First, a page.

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New York City storm surge: How high will the flood waters go?

New York City is bracing for a storm surge Sunday morning that could be four feet or more above the tides, according to storm surge models. It has evacuated parts of the city and shut down the airport and subways.

The view Manhattan from New Jersey, as hurricane Irene approaches on August 27, 2011. The city is bracing for a heavy rain, high winds, and a storm surge.

REUTERS/Kena Betancur

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In an unprecedented move, New York City is evacuating nearly 400,000 residents of low-lying sections of Manhattan, Brooklyn, and Queens. Just as unprecedented, the city's airports and subways are being shut down, and Con Ed is warning that if it has to cut electricity to Wall Street, it could take three days to restore it.

The National Hurricane Center warned that hurricane Irene was still expected to arrive in New York Sunday night at or near hurricane strength.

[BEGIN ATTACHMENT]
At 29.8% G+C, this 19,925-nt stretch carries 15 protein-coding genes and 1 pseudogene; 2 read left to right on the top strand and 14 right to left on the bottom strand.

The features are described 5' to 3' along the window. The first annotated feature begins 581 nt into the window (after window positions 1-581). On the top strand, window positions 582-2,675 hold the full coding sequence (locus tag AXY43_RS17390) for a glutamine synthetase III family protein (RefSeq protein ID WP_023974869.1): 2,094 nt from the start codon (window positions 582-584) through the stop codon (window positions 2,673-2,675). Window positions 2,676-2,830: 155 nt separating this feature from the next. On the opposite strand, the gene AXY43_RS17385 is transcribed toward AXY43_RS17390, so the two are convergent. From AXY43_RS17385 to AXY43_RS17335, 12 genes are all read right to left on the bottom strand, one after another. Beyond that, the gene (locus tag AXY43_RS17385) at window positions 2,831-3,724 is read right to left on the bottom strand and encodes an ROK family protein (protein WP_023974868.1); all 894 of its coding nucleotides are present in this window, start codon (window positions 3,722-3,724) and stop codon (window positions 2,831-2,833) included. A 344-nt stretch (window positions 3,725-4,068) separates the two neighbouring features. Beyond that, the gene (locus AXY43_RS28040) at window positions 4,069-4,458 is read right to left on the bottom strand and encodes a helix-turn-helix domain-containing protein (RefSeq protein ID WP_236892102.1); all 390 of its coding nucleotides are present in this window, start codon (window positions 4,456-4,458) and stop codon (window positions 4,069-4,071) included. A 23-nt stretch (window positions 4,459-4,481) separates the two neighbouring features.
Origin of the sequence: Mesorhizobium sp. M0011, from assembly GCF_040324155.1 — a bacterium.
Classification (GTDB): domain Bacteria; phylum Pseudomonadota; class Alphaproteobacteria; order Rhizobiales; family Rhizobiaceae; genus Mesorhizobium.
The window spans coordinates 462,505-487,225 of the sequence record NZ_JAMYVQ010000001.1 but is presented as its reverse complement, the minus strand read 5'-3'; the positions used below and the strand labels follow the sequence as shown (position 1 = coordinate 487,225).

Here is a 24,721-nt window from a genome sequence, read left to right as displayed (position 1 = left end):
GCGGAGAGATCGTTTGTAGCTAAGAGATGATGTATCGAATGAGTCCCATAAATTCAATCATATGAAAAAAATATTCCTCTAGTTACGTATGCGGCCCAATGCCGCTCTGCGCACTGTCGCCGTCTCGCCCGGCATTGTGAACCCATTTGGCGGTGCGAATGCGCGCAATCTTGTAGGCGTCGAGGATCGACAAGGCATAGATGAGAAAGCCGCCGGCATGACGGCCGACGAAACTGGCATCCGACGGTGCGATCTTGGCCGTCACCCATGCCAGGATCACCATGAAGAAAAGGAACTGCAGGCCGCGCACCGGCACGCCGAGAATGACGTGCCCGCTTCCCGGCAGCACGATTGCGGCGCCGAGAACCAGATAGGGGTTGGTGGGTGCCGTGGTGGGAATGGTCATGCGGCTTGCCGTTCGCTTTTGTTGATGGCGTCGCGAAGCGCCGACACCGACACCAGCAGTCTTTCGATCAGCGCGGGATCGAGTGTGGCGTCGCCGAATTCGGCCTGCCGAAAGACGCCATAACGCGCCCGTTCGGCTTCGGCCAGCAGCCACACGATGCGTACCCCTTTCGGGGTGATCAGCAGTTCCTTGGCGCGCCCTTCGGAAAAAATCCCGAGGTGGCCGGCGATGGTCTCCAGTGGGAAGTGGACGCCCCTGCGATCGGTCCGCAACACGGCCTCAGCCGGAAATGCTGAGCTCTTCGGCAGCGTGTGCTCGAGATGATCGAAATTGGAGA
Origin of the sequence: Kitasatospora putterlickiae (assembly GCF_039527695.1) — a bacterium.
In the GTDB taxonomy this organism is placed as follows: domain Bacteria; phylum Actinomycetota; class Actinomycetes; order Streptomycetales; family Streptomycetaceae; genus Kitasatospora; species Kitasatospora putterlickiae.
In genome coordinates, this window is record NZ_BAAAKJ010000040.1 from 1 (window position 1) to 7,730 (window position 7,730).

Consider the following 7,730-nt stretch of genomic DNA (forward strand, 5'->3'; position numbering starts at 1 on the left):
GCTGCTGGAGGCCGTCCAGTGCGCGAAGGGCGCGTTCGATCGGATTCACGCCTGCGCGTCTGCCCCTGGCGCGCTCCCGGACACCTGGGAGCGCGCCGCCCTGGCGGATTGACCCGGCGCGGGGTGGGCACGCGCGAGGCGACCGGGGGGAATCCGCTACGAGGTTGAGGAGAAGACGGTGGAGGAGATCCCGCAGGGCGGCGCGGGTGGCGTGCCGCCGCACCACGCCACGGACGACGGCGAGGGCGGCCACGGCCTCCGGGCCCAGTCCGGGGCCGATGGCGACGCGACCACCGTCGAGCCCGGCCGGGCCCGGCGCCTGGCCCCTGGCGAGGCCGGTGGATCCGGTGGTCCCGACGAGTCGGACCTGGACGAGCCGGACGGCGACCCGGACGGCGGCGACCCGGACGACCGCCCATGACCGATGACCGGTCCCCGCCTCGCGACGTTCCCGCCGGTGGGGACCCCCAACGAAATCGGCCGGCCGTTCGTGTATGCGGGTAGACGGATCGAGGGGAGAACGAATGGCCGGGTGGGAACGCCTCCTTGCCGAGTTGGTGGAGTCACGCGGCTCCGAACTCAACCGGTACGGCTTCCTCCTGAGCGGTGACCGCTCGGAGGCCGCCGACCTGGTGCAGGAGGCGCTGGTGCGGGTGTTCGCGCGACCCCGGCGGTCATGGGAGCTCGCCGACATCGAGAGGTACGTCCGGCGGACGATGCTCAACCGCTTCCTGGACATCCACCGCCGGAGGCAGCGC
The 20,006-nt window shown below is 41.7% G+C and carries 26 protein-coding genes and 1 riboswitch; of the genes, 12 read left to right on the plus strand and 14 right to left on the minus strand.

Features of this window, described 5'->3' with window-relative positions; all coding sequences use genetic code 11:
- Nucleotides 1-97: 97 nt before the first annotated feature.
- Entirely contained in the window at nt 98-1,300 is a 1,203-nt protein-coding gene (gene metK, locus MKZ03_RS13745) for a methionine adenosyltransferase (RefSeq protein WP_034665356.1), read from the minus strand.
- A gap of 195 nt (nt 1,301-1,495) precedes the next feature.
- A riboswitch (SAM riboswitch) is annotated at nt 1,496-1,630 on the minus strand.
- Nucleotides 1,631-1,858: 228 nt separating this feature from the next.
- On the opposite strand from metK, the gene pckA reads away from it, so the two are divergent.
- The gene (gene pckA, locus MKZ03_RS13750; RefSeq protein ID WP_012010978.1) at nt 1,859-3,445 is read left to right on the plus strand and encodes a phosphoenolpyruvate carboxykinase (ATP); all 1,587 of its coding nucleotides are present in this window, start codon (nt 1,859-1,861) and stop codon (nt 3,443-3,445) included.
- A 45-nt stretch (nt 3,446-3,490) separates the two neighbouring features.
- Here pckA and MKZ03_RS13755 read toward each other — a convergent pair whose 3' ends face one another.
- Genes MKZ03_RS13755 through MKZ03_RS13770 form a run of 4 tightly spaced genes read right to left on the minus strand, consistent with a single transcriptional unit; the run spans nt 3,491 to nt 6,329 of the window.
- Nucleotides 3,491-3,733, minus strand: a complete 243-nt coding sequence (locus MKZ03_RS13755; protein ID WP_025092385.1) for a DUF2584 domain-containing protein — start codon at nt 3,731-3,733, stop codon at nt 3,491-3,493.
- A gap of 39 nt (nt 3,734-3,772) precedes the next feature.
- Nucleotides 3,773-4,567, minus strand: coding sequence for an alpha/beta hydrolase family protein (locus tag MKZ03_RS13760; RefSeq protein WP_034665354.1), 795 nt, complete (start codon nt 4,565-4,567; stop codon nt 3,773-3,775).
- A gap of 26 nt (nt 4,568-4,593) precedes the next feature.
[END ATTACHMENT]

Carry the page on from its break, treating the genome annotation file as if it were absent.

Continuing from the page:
The big concern: Storm surge.

The Miami-based National Hurricane Center has forecast a storm surge of up to 8 feet for Long Island and metropolitan New York when Irene passes, Reuters reports.

Storm surge is caused primarily by strong winds pushing on the surface of the water, creating a higher than normal tide. Other factors contributing to storm surge can be large amounts of rain, and in this case, a new moon on Sunday.

"Higher than normal astronomical tides are occurring this weekend," said Daniel Brown, a meteorologist for NOAA's National Hurricane Center. "Coastal and river flooding will be highest in areas where the peak surge occurs around the time of high tide."


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